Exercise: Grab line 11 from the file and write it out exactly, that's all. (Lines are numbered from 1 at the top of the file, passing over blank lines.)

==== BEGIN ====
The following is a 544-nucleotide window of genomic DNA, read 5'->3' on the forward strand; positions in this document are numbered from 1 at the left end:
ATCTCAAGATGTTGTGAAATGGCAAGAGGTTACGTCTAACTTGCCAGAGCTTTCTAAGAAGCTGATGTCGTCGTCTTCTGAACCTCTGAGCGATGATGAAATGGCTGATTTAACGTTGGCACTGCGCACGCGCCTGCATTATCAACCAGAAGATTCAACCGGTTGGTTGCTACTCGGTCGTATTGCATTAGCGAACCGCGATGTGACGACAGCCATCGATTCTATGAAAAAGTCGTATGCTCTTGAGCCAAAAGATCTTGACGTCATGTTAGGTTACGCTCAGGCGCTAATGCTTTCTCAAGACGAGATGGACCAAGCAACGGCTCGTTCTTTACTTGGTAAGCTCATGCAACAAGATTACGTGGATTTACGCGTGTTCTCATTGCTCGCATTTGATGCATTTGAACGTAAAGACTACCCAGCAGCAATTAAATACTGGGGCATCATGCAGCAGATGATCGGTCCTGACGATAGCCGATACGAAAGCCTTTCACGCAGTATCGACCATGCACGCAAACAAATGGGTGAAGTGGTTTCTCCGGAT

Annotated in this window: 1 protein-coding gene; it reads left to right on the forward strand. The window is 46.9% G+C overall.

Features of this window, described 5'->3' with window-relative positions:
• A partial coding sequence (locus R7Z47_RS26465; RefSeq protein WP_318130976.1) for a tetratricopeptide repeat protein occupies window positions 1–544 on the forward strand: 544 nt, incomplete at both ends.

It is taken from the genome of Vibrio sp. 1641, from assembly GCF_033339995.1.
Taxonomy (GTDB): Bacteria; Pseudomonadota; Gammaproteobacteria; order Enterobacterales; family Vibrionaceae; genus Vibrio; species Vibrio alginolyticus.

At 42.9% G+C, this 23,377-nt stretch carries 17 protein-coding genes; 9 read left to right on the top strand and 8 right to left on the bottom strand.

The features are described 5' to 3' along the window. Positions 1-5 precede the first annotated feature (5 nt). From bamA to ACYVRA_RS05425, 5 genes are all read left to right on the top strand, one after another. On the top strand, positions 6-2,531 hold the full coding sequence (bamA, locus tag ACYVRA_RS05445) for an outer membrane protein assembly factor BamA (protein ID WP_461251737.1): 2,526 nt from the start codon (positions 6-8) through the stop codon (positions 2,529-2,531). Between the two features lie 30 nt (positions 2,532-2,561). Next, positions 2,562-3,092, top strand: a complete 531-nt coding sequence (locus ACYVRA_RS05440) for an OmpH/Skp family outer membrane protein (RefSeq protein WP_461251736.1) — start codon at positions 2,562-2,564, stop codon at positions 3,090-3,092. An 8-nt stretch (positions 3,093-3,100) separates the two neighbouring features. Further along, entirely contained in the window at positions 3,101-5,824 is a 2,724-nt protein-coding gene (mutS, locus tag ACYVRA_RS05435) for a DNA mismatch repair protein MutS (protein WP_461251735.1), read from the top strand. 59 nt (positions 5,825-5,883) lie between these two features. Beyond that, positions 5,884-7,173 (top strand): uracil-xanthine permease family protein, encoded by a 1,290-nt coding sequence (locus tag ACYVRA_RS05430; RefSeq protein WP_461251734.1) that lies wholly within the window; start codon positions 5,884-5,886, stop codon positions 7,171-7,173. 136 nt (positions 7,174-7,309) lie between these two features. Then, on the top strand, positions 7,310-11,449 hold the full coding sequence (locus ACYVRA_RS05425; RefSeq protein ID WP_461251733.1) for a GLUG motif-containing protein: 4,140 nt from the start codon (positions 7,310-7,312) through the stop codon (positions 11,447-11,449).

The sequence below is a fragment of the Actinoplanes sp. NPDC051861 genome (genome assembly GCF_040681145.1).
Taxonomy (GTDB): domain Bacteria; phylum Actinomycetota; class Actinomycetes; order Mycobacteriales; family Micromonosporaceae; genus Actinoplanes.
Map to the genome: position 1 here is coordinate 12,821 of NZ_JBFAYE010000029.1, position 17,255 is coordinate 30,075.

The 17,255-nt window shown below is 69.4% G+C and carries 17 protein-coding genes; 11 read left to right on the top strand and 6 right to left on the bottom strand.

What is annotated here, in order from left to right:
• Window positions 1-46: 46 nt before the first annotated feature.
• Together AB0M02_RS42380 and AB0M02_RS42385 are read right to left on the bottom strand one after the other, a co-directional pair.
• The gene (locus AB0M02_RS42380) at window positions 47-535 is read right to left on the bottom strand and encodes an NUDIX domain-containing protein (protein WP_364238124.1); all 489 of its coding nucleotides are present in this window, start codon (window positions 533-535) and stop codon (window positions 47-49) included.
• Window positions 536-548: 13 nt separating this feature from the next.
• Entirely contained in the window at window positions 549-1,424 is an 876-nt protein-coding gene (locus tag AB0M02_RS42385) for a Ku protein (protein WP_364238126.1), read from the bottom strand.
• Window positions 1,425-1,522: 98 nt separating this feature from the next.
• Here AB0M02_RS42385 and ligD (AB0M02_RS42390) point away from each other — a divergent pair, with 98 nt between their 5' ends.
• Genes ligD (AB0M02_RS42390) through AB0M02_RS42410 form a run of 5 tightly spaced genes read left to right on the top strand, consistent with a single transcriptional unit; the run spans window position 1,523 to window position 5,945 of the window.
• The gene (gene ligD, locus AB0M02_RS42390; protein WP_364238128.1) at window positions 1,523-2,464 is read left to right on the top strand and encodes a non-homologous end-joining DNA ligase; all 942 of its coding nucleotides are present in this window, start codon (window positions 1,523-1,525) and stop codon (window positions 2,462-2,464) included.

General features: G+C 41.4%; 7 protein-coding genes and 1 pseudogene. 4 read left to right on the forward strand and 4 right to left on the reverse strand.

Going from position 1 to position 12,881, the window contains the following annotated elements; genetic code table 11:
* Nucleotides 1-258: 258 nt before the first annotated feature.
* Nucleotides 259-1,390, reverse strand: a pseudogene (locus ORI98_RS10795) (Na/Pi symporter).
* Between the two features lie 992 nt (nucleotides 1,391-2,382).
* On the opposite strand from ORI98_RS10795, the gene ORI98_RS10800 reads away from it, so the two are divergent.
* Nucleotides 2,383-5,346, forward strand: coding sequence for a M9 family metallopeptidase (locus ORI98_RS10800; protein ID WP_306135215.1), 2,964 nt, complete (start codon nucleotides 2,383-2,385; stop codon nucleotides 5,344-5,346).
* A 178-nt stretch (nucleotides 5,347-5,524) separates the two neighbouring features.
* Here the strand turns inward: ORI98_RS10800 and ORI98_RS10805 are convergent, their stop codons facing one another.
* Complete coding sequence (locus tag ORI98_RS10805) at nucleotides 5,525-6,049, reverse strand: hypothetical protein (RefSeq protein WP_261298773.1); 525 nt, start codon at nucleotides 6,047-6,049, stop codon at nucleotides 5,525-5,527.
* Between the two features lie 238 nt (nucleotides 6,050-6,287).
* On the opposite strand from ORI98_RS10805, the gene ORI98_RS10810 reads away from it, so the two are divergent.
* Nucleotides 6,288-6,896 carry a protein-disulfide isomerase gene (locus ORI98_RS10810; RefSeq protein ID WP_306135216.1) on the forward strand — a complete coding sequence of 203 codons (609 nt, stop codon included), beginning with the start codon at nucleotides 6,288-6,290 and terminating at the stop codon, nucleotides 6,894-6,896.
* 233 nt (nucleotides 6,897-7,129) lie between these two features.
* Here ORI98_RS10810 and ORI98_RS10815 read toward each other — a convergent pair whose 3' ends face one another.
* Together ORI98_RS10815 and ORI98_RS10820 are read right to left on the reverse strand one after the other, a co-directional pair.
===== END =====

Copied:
Taxonomy (GTDB): domain Bacteria; phylum Actinomycetota; class Actinomycetes; order Mycobacteriales; family Micromonosporaceae; genus Actinoplanes.